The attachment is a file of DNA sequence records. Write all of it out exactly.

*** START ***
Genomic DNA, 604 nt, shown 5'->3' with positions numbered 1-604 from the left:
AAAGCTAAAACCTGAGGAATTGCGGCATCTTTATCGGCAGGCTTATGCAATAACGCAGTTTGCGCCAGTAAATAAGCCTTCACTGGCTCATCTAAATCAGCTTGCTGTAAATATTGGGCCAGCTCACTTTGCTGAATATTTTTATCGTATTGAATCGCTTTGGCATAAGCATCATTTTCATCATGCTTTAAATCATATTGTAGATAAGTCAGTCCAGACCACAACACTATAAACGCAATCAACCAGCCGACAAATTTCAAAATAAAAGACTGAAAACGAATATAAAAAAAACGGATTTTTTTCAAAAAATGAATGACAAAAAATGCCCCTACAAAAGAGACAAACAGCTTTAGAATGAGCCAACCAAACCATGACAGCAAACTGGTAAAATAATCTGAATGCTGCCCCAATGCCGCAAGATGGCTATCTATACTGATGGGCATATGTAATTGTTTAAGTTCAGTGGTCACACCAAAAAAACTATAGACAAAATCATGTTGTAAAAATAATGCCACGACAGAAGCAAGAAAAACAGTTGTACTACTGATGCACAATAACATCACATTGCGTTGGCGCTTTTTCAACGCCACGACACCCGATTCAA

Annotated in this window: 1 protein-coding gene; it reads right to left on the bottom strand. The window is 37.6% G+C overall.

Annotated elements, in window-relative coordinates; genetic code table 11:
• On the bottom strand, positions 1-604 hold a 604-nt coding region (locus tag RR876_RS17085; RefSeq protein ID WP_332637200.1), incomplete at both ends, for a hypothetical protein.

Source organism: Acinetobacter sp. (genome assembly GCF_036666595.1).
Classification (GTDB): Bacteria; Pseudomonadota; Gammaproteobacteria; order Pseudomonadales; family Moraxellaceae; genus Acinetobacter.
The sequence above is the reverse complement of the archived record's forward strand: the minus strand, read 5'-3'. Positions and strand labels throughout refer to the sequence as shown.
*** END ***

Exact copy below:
Genomic DNA, 604 nt, shown 5'->3' with positions numbered 1-604 from the left:
AAAGCTAAAACCTGAGGAATTGCGGCATCTTTATCGGCAGGCTTATGCAATAACGCAGTTTGCGCCAGTAAATAAGCCTTCACTGGCTCATCTAAATCAGCTTGCTGTAAATATTGGGCCAGCTCACTTTGCTGAATATTTTTATCGTATTGAATCGCTTTGGCATAAGCATCATTTTCATCATGCTTTAAATCATATTGTAGATAAGTCAGTCCAGACCACAACACTATAAACGCAATCAACCAGCCGACAAATTTCAAAATAAAAGACTGAAAACGAATATAAAAAAAACGGATTTTTTTCAAAAAATGAATGACAAAAAATGCCCCTACAAAAGAGACAAACAGCTTTAGAATGAGCCAACCAAACCATGACAGCAAACTGGTAAAATAATCTGAATGCTGCCCCAATGCCGCAAGATGGCTATCTATACTGATGGGCATATGTAATTGTTTAAGTTCAGTGGTCACACCAAAAAAACTATAGACAAAATCATGTTGTAAAAATAATGCCACGACAGAAGCAAGAAAAACAGTTGTACTACTGATGCACAATAACATCACATTGCGTTGGCGCTTTTTCAACGCCACGACACCCGATTCAA

Annotated in this window: 1 protein-coding gene; it reads right to left on the bottom strand. The window is 37.6% G+C overall.

Annotated elements, in window-relative coordinates; genetic code table 11:
• On the bottom strand, positions 1-604 hold a 604-nt coding region (locus tag RR876_RS17085; RefSeq protein ID WP_332637200.1), incomplete at both ends, for a hypothetical protein.

Source organism: Acinetobacter sp. (genome assembly GCF_036666595.1).
Classification (GTDB): Bacteria; Pseudomonadota; Gammaproteobacteria; order Pseudomonadales; family Moraxellaceae; genus Acinetobacter.
The sequence above is the reverse complement of the archived record's forward strand: the minus strand, read 5'-3'. Positions and strand labels throughout refer to the sequence as shown.